Our results suggest that PLC regulates membrane protrusion and cell spreading. PLC inhibition blocked cell spreading and membrane protrusions in control and R-Ras38V-expressing cells. Our data support recent observations that initiation of protrusion in carcinoma cells is driven by the activation of PLC (Jones et al., 2005; Mouneimne et al., 2004). Various PLC isoforms have been implicated as key players in early integrin-mediated adhesion (Jones et al., 2005; Keely and Parise, 1996). Our results suggest that the PLCϵ isoform also regulates early events of spreading and adhesion. Once activated, PLC cleaves phosphoinositol 4,5-bisphosphate (PIP2). By cleaving PIP2, PLC activity is thought to decrease membrane tension, allowing the cell to expand its plasma membrane (Raucher and Sheetz, 2000; Raucher and Sheetz, 2001; Raucher et al., 2000). Furthermore, the hydrolysis of PIP2 relieves the inhibitory effects of PIP2 on gelsolin and cofilin, thereby promoting actin polymerization (reviewed by Yin and Janmey, 2003). The cleavage products of PIP2 - IP3 and diacylglycerol (DAG) - also have regulatory effects on cell spreading. DAG activates PKC pathways and the MARCKs proteins, all of which have been shown to promote cell spreading (Yue et al., 2000a; Yue et al., 2000b; Zhou and Li, 2000). Previously we have shown that PKC pathways were partially involved in the promotion of haptotatic migration by R-Ras38V (Keely et al., 1999).
IP3, on the other hand, mobilizes internal Ca2+ stores. Recently, Itano et al. showed that endoplasmic and nuclear Ca2+ stores are released during cell spreading (Itano et al., 2003). Moreover, thapsagargin treatment to release Ca2+ stores enhances the formation of lamellipodia in epithelial cells (Price et al., 2003). ER Ca2+ levels are misregulated in cells overexpressing R-Ras38V (Fig. 5C) (Koopman et al., 2003), suggesting that R-Ras activation does indeed cause the release of Ca2+ from ER stores. This rise in intracellular Ca2+ is necessary for R-Ras to induce the ruffling lamellipod, as formation of the lamellipod was inhibited by cells treated with the intracellular Ca2+ chelator, BAPTA-AM (Fig. 5A). We propose that the resulting rise in Ca2+ concentration activates Ca2+-dependent actin-remodeling proteins, such as gelsolin and other capping proteins (Lader et al., 1999; Lin et al., 2000; Sun et al., 1999). Indeed, we find that formation of the ruffling lamellipod observed in R-Ras38V-expressing cells depends on the activity of gelsolin (A.S.A.-N. and P.J.K., unpublished data).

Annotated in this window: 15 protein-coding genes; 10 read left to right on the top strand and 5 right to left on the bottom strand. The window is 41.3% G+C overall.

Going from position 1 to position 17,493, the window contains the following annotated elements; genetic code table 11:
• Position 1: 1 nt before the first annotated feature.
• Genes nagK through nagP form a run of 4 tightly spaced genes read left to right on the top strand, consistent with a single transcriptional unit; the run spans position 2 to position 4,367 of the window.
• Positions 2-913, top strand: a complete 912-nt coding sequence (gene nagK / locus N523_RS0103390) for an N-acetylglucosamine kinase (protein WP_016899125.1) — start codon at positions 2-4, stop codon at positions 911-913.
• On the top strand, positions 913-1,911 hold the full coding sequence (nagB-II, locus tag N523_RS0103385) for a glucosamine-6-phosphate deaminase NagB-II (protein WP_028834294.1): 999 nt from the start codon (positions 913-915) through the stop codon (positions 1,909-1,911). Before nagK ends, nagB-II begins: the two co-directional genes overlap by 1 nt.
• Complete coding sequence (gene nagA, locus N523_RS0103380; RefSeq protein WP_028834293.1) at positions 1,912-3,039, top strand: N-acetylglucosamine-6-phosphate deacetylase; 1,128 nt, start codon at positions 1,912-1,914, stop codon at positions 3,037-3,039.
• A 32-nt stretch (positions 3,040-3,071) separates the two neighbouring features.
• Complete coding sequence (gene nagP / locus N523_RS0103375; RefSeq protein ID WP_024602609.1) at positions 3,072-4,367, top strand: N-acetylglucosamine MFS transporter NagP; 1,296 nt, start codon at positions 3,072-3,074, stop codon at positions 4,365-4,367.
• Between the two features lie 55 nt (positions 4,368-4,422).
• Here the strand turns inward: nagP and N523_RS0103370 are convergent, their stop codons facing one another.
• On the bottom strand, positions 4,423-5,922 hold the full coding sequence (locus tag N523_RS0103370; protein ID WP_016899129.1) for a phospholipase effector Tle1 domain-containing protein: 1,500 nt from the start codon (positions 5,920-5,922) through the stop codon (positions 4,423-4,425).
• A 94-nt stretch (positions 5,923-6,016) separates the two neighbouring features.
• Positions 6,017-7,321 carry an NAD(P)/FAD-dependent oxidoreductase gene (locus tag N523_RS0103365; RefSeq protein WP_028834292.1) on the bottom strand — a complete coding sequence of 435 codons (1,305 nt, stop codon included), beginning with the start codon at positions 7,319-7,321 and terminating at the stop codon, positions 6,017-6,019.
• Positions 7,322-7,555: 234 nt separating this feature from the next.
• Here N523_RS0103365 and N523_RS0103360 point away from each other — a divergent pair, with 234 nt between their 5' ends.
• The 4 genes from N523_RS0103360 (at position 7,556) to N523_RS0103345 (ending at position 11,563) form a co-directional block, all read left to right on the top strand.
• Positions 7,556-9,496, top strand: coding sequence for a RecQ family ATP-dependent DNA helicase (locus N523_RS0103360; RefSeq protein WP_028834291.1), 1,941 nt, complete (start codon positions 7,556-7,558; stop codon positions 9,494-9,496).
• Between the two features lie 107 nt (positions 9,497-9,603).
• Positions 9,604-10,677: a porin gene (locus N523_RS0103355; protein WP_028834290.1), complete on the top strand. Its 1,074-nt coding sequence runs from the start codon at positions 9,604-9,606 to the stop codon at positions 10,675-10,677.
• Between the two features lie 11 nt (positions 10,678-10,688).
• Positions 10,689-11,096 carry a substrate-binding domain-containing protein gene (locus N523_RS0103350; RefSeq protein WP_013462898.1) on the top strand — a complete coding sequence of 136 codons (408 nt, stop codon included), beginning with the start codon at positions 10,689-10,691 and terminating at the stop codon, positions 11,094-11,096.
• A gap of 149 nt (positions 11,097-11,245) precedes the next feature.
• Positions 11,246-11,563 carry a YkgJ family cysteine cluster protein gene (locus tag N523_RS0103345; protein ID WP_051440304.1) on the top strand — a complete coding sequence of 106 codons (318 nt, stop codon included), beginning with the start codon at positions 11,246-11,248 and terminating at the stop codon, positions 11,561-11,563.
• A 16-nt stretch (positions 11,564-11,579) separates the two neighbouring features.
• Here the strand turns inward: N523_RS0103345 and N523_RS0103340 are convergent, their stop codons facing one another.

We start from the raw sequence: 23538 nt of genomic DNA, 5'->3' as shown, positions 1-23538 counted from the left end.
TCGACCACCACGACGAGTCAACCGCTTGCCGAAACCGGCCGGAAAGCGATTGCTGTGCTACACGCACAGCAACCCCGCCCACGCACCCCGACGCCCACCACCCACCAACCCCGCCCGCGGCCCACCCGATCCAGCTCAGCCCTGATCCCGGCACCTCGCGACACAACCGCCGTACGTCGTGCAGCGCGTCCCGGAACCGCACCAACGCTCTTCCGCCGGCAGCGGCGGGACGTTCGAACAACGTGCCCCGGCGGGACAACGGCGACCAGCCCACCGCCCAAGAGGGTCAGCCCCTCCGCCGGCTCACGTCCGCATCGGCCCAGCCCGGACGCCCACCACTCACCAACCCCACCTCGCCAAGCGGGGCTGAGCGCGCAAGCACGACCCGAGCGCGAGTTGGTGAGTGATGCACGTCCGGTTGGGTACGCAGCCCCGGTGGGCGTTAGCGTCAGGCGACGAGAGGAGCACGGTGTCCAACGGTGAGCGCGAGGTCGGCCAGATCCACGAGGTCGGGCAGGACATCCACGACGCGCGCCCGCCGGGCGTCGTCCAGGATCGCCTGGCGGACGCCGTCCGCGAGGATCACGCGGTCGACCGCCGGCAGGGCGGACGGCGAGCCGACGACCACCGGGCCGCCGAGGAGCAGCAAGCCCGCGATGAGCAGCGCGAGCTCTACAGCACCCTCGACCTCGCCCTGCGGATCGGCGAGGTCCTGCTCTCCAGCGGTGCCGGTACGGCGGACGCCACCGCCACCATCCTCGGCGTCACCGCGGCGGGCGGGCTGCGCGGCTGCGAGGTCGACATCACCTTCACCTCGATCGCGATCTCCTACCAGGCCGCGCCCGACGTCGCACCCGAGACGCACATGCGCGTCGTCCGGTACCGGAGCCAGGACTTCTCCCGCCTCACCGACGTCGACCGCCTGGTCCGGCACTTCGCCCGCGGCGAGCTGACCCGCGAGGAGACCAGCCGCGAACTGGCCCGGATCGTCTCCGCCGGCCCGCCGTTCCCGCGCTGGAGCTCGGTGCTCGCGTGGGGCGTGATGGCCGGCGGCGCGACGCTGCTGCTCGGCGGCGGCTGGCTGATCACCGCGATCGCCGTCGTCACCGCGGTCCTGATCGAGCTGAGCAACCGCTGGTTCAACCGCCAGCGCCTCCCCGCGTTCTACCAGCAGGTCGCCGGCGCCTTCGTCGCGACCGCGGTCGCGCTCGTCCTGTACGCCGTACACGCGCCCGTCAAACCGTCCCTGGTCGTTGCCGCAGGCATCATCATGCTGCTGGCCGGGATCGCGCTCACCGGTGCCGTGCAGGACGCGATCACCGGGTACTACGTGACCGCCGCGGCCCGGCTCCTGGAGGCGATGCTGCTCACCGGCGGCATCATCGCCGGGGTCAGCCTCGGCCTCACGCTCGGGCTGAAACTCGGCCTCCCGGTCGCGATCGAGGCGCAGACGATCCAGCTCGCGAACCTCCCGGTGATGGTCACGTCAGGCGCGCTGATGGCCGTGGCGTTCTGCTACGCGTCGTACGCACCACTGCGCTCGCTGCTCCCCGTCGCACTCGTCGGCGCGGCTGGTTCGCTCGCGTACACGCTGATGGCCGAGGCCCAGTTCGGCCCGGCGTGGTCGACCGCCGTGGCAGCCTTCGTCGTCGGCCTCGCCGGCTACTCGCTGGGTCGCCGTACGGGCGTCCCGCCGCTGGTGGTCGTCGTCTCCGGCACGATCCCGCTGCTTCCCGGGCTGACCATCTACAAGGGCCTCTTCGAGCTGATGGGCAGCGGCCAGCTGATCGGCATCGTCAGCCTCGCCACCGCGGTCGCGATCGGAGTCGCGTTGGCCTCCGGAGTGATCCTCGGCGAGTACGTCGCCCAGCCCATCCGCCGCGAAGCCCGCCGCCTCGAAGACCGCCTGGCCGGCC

The cAMP-Epac-Rap pathway has been shown to directly activate PLCϵ to mobilize intracellular Ca2+ and promote cell adhesion (Jin et al., 2001; Rangarajan et al., 2003; Schmidt et al., 2001; Song et al., 2002; Stope et al., 2004). Recently, R-Ras was also shown to be activated by cAMP (Cole et al., 2003) (A.S.A.-N. and P.J.K., unpublished results), suggesting that it may be in this cAMP-Epac pathway. In addition to Ras-association domains, PLCϵ contains a Cdc25 domain that functions as an exchange factor for H-Ras and Rap1 (Jin et al., 2001; Lopez et al., 2001). Whether PLCϵ is not only an effector, but also an exchange factor for R-Ras, and mediates R-Ras activation by cAMP remains to be determined. However, PLCϵ could serve as an exchange factor by which R-Ras activates Rap1, as some of the effects of R-Ras on adhesion and phagocytosis are dependent on Rap1 (Bos et al., 2003; Caron et al., 2000; Ohba et al., 2001; Self et al., 2001; Song et al., 2001; Song et al., 2002). In light of this new evidence, we propose that R-Ras1, R-Ras2 and Rap1 have redundant functions in the regulation of integrin signaling through the activation of a common PLCϵ-Ca2+-integrin pathway.